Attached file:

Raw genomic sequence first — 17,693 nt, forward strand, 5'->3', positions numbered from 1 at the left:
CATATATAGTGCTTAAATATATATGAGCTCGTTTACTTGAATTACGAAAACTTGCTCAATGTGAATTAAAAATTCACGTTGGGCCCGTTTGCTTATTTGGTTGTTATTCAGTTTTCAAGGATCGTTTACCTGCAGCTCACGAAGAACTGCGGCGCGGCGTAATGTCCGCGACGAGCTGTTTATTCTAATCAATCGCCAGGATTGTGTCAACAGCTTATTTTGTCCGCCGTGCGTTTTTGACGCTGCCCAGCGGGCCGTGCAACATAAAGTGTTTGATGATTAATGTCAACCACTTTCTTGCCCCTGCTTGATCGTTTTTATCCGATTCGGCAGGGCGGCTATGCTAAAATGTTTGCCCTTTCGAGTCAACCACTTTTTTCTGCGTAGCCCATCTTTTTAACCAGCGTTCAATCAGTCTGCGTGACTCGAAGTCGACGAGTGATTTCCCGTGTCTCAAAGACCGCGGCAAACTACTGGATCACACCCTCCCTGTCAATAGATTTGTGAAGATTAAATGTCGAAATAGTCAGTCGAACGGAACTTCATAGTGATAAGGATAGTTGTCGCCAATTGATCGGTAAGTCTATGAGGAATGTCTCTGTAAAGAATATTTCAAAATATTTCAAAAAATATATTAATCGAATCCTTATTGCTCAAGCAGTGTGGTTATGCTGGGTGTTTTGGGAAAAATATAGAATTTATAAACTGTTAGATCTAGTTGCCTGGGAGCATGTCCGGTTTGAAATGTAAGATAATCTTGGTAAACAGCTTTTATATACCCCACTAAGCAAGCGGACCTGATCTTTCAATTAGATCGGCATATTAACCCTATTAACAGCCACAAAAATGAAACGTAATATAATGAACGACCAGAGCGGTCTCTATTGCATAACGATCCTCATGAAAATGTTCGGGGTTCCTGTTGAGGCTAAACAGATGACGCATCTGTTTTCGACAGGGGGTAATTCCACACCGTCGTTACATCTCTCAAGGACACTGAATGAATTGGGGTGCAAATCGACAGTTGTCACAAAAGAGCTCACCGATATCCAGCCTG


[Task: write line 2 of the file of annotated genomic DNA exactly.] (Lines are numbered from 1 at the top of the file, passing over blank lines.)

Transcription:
CATATATAGTGCTTAAATATATATGAGCTCGTTTACTTGAATTACGAAAACTTGCTCAATGTGAATTAAAAATTCACGTTGGGCCCGTTTGCTTATTTGGTTGTTATTCAGTTTTCAAGGATCGTTTACCTGCAGCTCACGAAGAACTGCGGCGCGGCGTAATGTCCGCGACGAGCTGTTTATTCTAATCAATCGCCAGGATTGTGTCAACAGCTTATTTTGTCCGCCGTGCGTTTTTGACGCTGCCCAGCGGGCCGTGCAACATAAAGTGTTTGATGATTAATGTCAACCACTTTCTTGCCCCTGCTTGATCGTTTTTATCCGATTCGGCAGGGCGGCTATGCTAAAATGTTTGCCCTTTCGAGTCAACCACTTTTTTCTGCGTAGCCCATCTTTTTAACCAGCGTTCAATCAGTCTGCGTGACTCGAAGTCGACGAGTGATTTCCCGTGTCTCAAAGACCGCGGCAAACTACTGGATCACACCCTCCCTGTCAATAGATTTGTGAAGATTAAATGTCGAAATAGTCAGTCGAACGGAACTTCATAGTGATAAGGATAGTTGTCGCCAATTGATCGGTAAGTCTATGAGGAATGTCTCTGTAAAGAATATTTCAAAATATTTCAAAAAATATATTAATCGAATCCTTATTGCTCAAGCAGTGTGGTTATGCTGGGTGTTTTGGGAAAAATATAGAATTTATAAACTGTTAGATCTAGTTGCCTGGGAGCATGTCCGGTTTGAAATGTAAGATAATCTTGGTAAACAGCTTTTATATACCCCACTAAGCAAGCGGACCTGATCTTTCAATTAGATCGGCATATTAACCCTATTAACAGCCACAAAAATGAAACGTAATATAATGAACGACCAGAGCGGTCTCTATTGCATAACGATCCTCATGAAAATGTTCGGGGTTCCTGTTGAGGCTAAACAGATGACGCATCTGTTTTCGACAGGGGGTAATTCCACACCGTCGTTACATCTCTCAAGGACACTGAATGAATTGGGGTGCAAATCGACAGTTGTCACAAAAGAGCTCACCGATATCCAGCCTG